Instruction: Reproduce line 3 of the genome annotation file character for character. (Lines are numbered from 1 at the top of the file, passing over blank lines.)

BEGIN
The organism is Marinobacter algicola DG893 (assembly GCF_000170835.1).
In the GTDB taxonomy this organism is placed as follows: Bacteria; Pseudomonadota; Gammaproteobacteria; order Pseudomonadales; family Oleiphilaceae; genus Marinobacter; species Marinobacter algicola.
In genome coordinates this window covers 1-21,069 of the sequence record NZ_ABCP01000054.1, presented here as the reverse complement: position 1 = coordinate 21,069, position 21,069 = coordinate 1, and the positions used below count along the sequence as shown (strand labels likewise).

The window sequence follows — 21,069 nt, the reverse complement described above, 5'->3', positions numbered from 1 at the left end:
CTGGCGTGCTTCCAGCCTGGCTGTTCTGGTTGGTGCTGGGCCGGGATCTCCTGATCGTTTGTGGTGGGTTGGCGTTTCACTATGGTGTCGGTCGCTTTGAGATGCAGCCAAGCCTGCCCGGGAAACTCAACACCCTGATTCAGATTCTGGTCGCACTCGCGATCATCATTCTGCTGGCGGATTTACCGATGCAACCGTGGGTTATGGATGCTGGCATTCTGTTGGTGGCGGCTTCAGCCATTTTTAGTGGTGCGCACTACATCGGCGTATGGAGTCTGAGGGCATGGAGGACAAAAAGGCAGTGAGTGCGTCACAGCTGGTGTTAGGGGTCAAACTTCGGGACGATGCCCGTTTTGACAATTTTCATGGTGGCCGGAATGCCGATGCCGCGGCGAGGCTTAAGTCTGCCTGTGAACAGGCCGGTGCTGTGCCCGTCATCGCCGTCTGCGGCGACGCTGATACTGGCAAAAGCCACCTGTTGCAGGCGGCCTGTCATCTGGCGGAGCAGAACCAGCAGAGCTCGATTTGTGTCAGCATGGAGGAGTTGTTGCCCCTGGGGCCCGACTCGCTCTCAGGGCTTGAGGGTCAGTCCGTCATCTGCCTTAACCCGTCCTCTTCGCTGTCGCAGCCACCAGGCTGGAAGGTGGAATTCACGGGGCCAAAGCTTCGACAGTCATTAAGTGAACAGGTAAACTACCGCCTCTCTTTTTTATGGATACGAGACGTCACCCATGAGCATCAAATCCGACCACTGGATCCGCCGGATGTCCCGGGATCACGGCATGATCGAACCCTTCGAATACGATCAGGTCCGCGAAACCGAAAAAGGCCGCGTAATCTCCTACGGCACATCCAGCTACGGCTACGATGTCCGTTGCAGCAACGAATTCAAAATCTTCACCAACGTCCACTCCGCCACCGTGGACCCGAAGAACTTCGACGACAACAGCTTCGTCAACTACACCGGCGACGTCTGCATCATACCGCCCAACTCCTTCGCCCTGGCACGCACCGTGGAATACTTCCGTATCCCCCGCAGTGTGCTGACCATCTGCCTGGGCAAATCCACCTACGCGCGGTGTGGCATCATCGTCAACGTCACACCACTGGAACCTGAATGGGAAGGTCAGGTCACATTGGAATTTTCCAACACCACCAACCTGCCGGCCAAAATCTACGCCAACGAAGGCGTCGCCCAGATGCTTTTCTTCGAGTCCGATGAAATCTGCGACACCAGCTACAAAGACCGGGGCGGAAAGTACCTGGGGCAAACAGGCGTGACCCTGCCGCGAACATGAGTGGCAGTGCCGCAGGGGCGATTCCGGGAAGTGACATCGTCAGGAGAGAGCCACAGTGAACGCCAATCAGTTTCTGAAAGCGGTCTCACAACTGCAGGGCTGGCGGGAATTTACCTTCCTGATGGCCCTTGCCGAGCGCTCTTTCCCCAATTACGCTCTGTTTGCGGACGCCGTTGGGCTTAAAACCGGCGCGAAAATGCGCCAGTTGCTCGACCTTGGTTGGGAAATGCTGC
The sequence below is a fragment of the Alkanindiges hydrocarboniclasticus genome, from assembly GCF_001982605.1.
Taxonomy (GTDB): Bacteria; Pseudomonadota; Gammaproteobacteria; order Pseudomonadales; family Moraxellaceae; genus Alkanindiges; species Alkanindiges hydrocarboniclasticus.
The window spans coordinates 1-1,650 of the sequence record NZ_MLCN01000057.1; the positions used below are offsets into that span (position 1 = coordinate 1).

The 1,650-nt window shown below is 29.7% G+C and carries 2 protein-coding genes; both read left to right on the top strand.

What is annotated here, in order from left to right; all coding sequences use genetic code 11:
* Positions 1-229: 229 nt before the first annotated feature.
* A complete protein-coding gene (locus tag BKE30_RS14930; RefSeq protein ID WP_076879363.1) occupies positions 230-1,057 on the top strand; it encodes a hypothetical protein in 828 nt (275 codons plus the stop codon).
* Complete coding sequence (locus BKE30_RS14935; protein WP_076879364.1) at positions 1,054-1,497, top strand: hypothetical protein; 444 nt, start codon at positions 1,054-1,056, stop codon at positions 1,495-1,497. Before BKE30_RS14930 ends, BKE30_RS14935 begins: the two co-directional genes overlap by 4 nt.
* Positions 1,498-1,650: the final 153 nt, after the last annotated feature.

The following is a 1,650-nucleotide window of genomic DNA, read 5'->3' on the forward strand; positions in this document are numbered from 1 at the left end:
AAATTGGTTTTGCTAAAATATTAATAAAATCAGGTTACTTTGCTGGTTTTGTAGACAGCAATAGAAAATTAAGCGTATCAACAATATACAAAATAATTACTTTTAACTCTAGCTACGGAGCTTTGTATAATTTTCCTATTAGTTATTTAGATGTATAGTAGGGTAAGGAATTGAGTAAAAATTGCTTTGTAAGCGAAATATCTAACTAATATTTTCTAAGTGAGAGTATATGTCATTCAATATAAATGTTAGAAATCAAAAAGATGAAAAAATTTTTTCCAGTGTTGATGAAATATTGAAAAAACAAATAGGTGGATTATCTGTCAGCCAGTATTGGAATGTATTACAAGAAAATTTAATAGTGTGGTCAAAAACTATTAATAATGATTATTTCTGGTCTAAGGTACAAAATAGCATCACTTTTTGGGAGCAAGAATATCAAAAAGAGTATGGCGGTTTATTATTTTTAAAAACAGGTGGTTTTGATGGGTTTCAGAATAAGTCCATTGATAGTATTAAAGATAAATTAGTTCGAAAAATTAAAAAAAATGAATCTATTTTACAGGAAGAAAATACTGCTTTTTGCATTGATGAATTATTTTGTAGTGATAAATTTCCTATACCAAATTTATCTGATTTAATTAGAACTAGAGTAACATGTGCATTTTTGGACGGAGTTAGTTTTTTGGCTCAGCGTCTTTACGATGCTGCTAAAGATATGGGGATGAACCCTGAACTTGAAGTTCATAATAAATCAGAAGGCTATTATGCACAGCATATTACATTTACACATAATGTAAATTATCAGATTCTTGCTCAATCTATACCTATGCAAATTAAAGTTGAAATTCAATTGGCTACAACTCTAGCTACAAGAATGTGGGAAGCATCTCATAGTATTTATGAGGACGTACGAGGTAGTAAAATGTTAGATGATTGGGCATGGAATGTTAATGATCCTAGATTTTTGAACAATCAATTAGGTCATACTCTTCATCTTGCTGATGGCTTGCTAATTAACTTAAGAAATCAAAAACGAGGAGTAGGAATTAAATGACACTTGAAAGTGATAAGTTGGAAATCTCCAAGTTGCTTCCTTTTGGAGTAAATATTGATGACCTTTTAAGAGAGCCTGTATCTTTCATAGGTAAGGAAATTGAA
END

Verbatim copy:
In genome coordinates this window covers 1-21,069 of the sequence record NZ_ABCP01000054.1, presented here as the reverse complement: position 1 = coordinate 21,069, position 21,069 = coordinate 1, and the positions used below count along the sequence as shown (strand labels likewise).